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Skagit Powersports – Burlington, WA – Feb. 13, 2006

February 13, 2006
Filed under Power Profiles

CONTACT
Skagit Powersports
1645 Walton Drive
Burlington, Wash. 98233
(360) 757-7999
www.skagitpowersports.com
OWNERS
Pete Bengs, Bill Camaron and Gary Lawzer.
BUSINESS PROFILE
The dealership was on its way out in the early 1990s until Bengs, Camaron and Lawzer formed a partnership and bought the place in 1992, Camaron said. They moved to a new location on Interstate 5 in 1996 and have since expanded three times to 30,000 sq. ft. The dealership also has a warehouse on a nearby lot. Skagit Powersports carries new and used ATVs, motorcycles, PWCs and snowmobiles at the store. Customers can find Ducati, Gas Gas, Kawasaki, KTM, KYMCO, Moto Guzzi, Suzuki and Yamaha vehicles. Skagit Powersports has 25 full-time employees.
GREATEST CONCERN
“Probably land-use issues, like everybody else,” Camaron said. “Traditionally, the off-highway vehicle enthusiasts haven’t been very politically active, they’ve been happy to just ride. (Off-roading opponents) have much more time and energy to prevent people from driving off road.” Teaching enthusiasts how to properly approach the government will go a long way in doing something about the situation, Camaron said.
WHAT’S HOT?
Over the holiday season, small ATVs were big sellers at the dealership. They’ve turned into a boon for Skagit and are great because parents can watch their children ride in their own back yards, Camaron said. Off-road and motorcycle exhaust kits have been popular with customers as well.
CUSTOMER BUYING TRENDS
“It seems like the pendulum has swung back toward sport bikes,” Camaron said. “It had been cruisers, but that sort of waned. I don’t think there’s any bad ATV niche. PWCs are kind of nice and stable now. You can almost predict how many you’ll sell.”
PARTS AND SERVICE
Changes are in the works for Skagit’s service department. After paying greater attention to sales and, more recently, parts and accessories as profit centers, the dealership will be monitoring its service department, looking for ways to make it more profitable. “You have to make that whole area really efficient and profitable if you really want to keep growing,” Camaron said. Skagit Powersports is home to seven service technicians.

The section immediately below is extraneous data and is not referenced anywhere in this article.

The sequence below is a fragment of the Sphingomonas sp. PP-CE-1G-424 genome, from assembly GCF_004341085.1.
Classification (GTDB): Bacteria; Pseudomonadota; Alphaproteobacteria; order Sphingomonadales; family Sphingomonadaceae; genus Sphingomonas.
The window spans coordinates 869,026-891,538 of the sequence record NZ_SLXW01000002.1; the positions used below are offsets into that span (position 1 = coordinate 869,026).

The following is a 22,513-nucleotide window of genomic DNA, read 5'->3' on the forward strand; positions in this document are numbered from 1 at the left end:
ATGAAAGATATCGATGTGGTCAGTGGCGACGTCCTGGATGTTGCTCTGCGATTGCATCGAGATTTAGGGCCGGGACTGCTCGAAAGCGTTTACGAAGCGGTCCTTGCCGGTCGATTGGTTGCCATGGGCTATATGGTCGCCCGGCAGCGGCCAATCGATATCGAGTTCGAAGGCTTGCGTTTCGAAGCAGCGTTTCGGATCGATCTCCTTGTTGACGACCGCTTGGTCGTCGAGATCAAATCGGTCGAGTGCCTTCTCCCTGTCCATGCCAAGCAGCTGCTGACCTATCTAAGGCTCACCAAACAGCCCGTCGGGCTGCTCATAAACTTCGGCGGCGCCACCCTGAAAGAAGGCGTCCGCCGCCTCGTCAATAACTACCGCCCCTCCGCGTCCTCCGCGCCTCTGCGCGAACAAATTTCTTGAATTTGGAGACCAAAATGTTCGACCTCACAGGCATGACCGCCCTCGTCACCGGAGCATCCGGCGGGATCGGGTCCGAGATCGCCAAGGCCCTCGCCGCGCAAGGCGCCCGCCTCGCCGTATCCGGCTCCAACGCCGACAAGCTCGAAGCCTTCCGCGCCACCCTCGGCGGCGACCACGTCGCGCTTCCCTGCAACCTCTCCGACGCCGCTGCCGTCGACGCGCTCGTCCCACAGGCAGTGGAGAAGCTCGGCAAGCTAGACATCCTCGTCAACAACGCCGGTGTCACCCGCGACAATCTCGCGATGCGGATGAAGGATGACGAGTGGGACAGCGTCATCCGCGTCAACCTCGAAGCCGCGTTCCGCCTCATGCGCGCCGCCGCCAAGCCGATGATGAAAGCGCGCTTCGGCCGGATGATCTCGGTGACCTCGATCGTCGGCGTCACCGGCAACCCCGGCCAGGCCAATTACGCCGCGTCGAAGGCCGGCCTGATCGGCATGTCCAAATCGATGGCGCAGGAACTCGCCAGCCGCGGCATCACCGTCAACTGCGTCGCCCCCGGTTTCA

PROMOTIONAL HOME RUNS
Skagit Powersports’ spring open house shuts down the neighborhood, drawing 3,000-4,000 people for the past several years, Camaron said. There are trials and demonstrations, powersports personalities signing autographs, a meal and much more. “I make a lot of money by doing events,” Camaron said. “It seems to work better than doing endless advertising.”
Another dealership promotion that has worked exceedingly well is its mobile store. Two store staff travel to motocross events throughout the Northwest in two trailers, one for parts and accessories and the other for service. At an event, racers can get anything they need, Camaron said. While it was a big expense to start, the store is now self-supporting and has received wide support from the industry. “We used to have to pay to vend and now they pay us,” Camaron said.
WORDS OF ADVICE
Diversity is the way to go for Skagit Powersports. “Try to do as many things as you can, Camaron said. “It’s very dangerous to put all your eggs in one basket nowadays. One brand isn’t going to serve the public. You need as much stuff as you can. Of course there’s a lot of difficulties with that…you’ve got to make them all happy. It’s a balancing act.”

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